We've discussed turning new readers onto comics several times already in this space, and no doubt it willICv2 Graphic Novel Conference continue to be a topic of discussion. Probably the most obvious reason for such behavior is that comics lovers tend to be natural evangelists for the art form which we love so dearly.

Yesterday, on the eve of the NY Comic Con, ICv2 hosted a graphic novel conference which included a number of hopeful signs regarding increasing readership. The event was held in a conference room at the Javits Center convention facility, and the panel discussions consisted of a varied mix of comics creators, retailers, bloggers, editors and publishers, as well as wholesale book distributors, a librarian and a buyer for Scholastic book fairs. Such a widespread mix of participants made for a fascinating snapshot of the industry as it featured representatives from all of the key stakeholders.Many of the participants noted seeing double-digit increases in sales of graphic novels in 2006, and the credit for this was largely attributed to the rise in popularity of the graphic novel format in general and, in particular, the continuing rise in popularity of manga. The continuing increase in manga sales to (for the most part) young girls and women has brought a new readership to comics, and may well be creating a new generation of comics fans, which can only be good for the art form.

Librarians were well represented in the person of panelist Michele Gorman. I'm thrilled to report that Gorman and her many colleagues in the audience were enthusiastically vocal in their support of graphic novels. Gorman, the author of Getting Graphic! Using Graphic Novels to Promote Literacy with Preteens and Teens, is a tireless ambassador for comics, traveling the country speaking to libraries, teachers and parents groups. Sad as it may be that the art form still needs such defense in America, it is nonetheless extremely encouraging to hear that there are librarians out there on the front lines speaking up for comics.

Not only do we have librarians fighting the good fight, but we've got another strong supporter in Ed Masessa, a Category Manager for Scholastic Book Fairs, and a passionate fan of comics himelf. Remember those Scholastic book fairs from grade school? I certainly have fond memories of loading up on books when the book fairs came calling, and I'll bet many of you do as well. Well, what I don't remember, but what the current generation of kids likely will remember, is the inclusion of comics, in the form of graphic novels, included in the Scholastic book fairs. Masessa shared some impressive figures with the audience. Scholastic hosts approximately 110,000 book fairs throughout the course of a school year and there are never fewer than 20 graphic novels included among the selection. What this means is that each year, 57 million kids are being exposed to comics through schools. Perhaps most encouraging, from the standpoint of exposing potential lifetime readers to comics at a young age is that since the spring of 2004, almost four million graphic novels have been sold through Scholastic book fairs.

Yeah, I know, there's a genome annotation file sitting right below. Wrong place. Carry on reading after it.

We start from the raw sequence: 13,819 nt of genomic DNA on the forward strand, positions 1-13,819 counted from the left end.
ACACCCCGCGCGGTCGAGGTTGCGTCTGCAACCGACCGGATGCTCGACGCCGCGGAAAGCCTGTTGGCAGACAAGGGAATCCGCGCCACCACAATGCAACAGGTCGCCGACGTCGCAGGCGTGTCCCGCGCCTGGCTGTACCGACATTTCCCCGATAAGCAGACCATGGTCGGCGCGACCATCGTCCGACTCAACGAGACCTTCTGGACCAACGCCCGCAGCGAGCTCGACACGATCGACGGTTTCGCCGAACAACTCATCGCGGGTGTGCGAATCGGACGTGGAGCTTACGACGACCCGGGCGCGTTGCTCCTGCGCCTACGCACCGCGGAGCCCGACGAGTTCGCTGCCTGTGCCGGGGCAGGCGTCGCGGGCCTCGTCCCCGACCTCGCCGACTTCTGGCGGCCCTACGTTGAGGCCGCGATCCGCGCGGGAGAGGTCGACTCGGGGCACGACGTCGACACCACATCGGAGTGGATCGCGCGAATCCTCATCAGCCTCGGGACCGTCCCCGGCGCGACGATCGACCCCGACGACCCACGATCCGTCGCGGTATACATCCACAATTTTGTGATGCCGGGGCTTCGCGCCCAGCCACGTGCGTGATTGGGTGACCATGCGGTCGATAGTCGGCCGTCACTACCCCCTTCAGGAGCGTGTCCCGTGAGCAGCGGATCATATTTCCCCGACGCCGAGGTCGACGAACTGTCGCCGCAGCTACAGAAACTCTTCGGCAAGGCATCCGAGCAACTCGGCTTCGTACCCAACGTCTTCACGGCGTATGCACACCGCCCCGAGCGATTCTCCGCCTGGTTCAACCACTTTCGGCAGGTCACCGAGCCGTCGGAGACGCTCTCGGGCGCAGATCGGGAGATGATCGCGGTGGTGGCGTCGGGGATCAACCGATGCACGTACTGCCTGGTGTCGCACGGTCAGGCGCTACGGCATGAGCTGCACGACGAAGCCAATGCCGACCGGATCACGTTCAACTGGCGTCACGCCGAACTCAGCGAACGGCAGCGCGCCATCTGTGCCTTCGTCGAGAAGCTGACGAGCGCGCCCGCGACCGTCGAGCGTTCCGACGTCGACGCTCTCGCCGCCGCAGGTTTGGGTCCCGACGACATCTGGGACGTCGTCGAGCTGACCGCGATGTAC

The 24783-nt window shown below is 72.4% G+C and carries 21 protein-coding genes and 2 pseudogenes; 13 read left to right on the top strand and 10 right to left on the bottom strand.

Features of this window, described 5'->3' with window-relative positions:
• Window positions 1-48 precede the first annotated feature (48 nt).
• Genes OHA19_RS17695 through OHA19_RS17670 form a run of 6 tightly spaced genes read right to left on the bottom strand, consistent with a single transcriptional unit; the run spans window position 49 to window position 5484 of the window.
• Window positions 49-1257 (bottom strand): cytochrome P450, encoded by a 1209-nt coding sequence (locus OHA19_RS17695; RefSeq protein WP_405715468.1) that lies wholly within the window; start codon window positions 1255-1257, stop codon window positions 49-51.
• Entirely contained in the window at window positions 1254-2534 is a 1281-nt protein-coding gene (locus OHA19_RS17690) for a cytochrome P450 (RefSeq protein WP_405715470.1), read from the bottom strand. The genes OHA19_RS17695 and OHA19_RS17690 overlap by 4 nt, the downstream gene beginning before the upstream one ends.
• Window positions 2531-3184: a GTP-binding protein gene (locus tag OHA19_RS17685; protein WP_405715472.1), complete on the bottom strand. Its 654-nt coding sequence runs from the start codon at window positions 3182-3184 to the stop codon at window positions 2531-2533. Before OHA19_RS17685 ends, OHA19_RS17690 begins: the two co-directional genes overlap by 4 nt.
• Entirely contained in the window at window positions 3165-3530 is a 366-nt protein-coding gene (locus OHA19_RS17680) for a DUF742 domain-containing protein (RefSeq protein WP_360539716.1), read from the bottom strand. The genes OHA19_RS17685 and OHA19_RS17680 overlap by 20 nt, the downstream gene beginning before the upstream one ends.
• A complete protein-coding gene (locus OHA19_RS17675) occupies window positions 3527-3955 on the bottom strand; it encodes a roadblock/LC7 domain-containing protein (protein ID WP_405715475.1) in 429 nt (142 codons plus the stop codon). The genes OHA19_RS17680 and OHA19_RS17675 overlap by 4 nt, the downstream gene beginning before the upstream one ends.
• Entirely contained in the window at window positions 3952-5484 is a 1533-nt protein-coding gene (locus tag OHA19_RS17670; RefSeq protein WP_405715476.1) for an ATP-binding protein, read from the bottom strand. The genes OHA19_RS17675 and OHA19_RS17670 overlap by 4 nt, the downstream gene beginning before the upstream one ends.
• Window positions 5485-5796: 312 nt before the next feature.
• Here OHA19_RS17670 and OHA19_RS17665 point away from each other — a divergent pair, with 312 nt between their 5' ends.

The NY Comic Con proper opens to the public today (and runs through Sunday), and Saturday tickets to the show have already sold out ... which is itself a great sign for the increasing level of interest in comics. I'm looking forward to soaking up all of the positive energy surrounding comics over the next three days, and you can bet I'll be sharing the highlights of the show here.